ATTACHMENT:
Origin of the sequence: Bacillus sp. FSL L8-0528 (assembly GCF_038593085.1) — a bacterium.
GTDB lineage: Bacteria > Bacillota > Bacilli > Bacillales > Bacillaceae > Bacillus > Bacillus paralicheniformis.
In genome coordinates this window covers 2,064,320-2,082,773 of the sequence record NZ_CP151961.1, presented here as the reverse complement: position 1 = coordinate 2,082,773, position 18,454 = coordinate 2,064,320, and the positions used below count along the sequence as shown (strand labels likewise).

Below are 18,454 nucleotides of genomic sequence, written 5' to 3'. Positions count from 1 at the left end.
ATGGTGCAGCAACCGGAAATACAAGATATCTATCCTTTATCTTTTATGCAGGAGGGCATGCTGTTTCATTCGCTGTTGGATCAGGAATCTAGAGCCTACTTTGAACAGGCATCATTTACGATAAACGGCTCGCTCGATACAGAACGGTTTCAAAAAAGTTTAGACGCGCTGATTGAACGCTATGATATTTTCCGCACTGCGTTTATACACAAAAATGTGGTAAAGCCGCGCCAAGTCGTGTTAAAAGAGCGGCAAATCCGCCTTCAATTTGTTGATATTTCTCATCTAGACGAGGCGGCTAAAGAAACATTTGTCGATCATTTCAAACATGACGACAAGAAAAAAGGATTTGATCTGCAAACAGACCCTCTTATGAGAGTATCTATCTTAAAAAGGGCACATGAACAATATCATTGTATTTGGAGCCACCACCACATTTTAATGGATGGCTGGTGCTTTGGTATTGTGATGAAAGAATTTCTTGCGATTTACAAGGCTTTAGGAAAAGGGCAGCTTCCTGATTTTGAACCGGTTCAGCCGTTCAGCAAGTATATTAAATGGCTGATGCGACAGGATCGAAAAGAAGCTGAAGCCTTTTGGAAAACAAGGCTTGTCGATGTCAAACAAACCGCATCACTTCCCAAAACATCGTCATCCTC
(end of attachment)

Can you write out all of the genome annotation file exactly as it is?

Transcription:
Origin of the sequence: Bacillus sp. FSL L8-0528 (assembly GCF_038593085.1) — a bacterium.
GTDB lineage: Bacteria > Bacillota > Bacilli > Bacillales > Bacillaceae > Bacillus > Bacillus paralicheniformis.
In genome coordinates this window covers 2,064,320-2,082,773 of the sequence record NZ_CP151961.1, presented here as the reverse complement: position 1 = coordinate 2,082,773, position 18,454 = coordinate 2,064,320, and the positions used below count along the sequence as shown (strand labels likewise).

Below are 18,454 nucleotides of genomic sequence, written 5' to 3'. Positions count from 1 at the left end.
ATGGTGCAGCAACCGGAAATACAAGATATCTATCCTTTATCTTTTATGCAGGAGGGCATGCTGTTTCATTCGCTGTTGGATCAGGAATCTAGAGCCTACTTTGAACAGGCATCATTTACGATAAACGGCTCGCTCGATACAGAACGGTTTCAAAAAAGTTTAGACGCGCTGATTGAACGCTATGATATTTTCCGCACTGCGTTTATACACAAAAATGTGGTAAAGCCGCGCCAAGTCGTGTTAAAAGAGCGGCAAATCCGCCTTCAATTTGTTGATATTTCTCATCTAGACGAGGCGGCTAAAGAAACATTTGTCGATCATTTCAAACATGACGACAAGAAAAAAGGATTTGATCTGCAAACAGACCCTCTTATGAGAGTATCTATCTTAAAAAGGGCACATGAACAATATCATTGTATTTGGAGCCACCACCACATTTTAATGGATGGCTGGTGCTTTGGTATTGTGATGAAAGAATTTCTTGCGATTTACAAGGCTTTAGGAAAAGGGCAGCTTCCTGATTTTGAACCGGTTCAGCCGTTCAGCAAGTATATTAAATGGCTGATGCGACAGGATCGAAAAGAAGCTGAAGCCTTTTGGAAAACAAGGCTTGTCGATGTCAAACAAACCGCATCACTTCCCAAAACATCGTCATCCTC